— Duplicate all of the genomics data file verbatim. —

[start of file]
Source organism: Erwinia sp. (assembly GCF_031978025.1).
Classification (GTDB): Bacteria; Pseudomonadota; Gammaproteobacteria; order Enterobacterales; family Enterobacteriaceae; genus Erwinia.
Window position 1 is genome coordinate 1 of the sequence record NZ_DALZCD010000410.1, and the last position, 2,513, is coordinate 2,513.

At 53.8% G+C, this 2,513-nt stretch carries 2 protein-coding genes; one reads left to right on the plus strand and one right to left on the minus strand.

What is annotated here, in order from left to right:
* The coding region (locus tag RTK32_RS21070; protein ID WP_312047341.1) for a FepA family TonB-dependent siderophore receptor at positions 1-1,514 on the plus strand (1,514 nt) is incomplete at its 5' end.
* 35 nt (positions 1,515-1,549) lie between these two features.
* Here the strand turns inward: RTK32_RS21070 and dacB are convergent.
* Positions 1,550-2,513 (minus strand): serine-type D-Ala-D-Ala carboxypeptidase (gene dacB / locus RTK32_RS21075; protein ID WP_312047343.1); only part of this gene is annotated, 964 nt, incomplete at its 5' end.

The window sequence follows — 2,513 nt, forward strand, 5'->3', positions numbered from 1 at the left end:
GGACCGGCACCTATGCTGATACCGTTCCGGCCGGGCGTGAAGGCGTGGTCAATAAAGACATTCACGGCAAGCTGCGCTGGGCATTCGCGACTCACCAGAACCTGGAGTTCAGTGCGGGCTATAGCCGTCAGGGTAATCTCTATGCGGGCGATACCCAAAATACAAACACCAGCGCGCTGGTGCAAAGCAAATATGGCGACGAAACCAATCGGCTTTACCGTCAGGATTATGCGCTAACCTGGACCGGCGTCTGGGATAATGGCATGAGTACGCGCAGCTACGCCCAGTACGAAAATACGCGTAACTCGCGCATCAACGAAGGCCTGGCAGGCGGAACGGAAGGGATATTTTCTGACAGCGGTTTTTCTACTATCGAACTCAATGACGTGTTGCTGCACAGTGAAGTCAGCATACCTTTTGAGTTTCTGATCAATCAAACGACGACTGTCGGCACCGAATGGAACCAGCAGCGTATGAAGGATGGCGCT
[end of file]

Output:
Source organism: Erwinia sp. (assembly GCF_031978025.1).
Classification (GTDB): Bacteria; Pseudomonadota; Gammaproteobacteria; order Enterobacterales; family Enterobacteriaceae; genus Erwinia.
Window position 1 is genome coordinate 1 of the sequence record NZ_DALZCD010000410.1, and the last position, 2,513, is coordinate 2,513.

At 53.8% G+C, this 2,513-nt stretch carries 2 protein-coding genes; one reads left to right on the plus strand and one right to left on the minus strand.

What is annotated here, in order from left to right:
* The coding region (locus tag RTK32_RS21070; protein ID WP_312047341.1) for a FepA family TonB-dependent siderophore receptor at positions 1-1,514 on the plus strand (1,514 nt) is incomplete at its 5' end.
* 35 nt (positions 1,515-1,549) lie between these two features.
* Here the strand turns inward: RTK32_RS21070 and dacB are convergent.
* Positions 1,550-2,513 (minus strand): serine-type D-Ala-D-Ala carboxypeptidase (gene dacB / locus RTK32_RS21075; protein ID WP_312047343.1); only part of this gene is annotated, 964 nt, incomplete at its 5' end.

The window sequence follows — 2,513 nt, forward strand, 5'->3', positions numbered from 1 at the left end:
GGACCGGCACCTATGCTGATACCGTTCCGGCCGGGCGTGAAGGCGTGGTCAATAAAGACATTCACGGCAAGCTGCGCTGGGCATTCGCGACTCACCAGAACCTGGAGTTCAGTGCGGGCTATAGCCGTCAGGGTAATCTCTATGCGGGCGATACCCAAAATACAAACACCAGCGCGCTGGTGCAAAGCAAATATGGCGACGAAACCAATCGGCTTTACCGTCAGGATTATGCGCTAACCTGGACCGGCGTCTGGGATAATGGCATGAGTACGCGCAGCTACGCCCAGTACGAAAATACGCGTAACTCGCGCATCAACGAAGGCCTGGCAGGCGGAACGGAAGGGATATTTTCTGACAGCGGTTTTTCTACTATCGAACTCAATGACGTGTTGCTGCACAGTGAAGTCAGCATACCTTTTGAGTTTCTGATCAATCAAACGACGACTGTCGGCACCGAATGGAACCAGCAGCGTATGAAGGATGGCGCT